Reading this volume, we begin to recognize the characteristics of an Arnason tall tale, as differentiated from one of Mark Twain's, or Stephen Leacock's stories, for that matter. Arnason throws in some postmodern tricks: details drawn from a contemporary slough of commercial brand names (in the title story, there are references to Armani, Remy Martin, and Zeiss); narrators who occasionally chat with their audience; the self-conscious presentation of alternate takes to a story's plotline; the reworkings of traditional Icelandic fables and updatings of other ancient legends, sometimes with references to modern news events and contemporary political issues. For example, "Drowned Lovers" starts off with this toss-away sentence: "Let's say, a story about drowned lovers." The omniscient narrator tells us his options as we read the story. "In a very few minutes they will both be dead. If I let them. If I tip that canoe and drown them in a Manitoba lake just north of Flin Flon. They are at my mercy..." He lets the story continue, then changes his mind. A few paragraphs later: "They were saved." And almost half a page after that: "So, not a story about drowned lovers at all." That's a lot of shifting of narrative gears, but Arnason does it with a light hand and a grin and a wink. While he's here to entertain us, he's not glib; fiction isn't always a lark for him. Some of his stories go much deeper into social commentary, a not-so-veiled criticism of our current mores. In other words, this isn't a collection simply tossed off for our titillation.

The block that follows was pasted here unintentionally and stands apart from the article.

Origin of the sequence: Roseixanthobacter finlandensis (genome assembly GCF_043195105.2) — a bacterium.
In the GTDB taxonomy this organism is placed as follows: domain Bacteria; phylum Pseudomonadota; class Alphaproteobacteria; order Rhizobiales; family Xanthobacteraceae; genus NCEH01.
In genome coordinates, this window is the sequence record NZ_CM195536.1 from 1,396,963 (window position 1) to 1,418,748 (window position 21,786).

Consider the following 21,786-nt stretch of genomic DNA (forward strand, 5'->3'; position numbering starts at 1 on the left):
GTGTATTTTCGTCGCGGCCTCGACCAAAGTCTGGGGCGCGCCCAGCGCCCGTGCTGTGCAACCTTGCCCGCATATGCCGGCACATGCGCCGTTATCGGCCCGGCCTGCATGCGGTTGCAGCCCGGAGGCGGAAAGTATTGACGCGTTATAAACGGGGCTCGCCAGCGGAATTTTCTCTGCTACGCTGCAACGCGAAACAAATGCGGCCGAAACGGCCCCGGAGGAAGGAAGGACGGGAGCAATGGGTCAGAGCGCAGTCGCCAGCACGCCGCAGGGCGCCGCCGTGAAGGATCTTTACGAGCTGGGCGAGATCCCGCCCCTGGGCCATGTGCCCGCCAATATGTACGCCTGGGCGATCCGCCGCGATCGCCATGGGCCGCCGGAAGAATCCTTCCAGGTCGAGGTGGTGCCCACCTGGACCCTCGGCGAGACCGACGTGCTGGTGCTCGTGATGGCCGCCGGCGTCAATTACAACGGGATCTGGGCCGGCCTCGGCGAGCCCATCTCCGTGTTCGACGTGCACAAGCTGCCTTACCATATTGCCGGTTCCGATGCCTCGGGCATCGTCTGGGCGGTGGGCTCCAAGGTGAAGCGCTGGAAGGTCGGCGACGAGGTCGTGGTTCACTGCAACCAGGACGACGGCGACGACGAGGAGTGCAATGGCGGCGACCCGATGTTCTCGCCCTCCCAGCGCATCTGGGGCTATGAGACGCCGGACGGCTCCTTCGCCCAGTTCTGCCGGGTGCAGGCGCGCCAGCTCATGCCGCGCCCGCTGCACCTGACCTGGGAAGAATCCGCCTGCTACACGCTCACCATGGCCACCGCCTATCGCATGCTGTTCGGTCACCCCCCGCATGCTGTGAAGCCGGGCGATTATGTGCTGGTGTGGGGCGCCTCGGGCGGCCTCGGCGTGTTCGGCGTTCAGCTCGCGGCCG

The back cover photo of the author reveals a benign smile, hair and beard all white, cut short, an Icelandic-Canadian Santa Claus. When you read some emerging authors, it's as if their stories could happen anywhere: the settings aren't specific enough. Every established author has chosen his or her fictional domain. Arnason's Domain is Winnipeg and the province of Manitoba, as well as mythic Iceland; it consists not only of modern-day Canadian wizards and trolls, but also of troubled ordinary souls who do their shopping at Wal-Mart, listen to MuchMusic, read Cosmopolitan, drink in taverns, and die in nursing homes or in the American desert.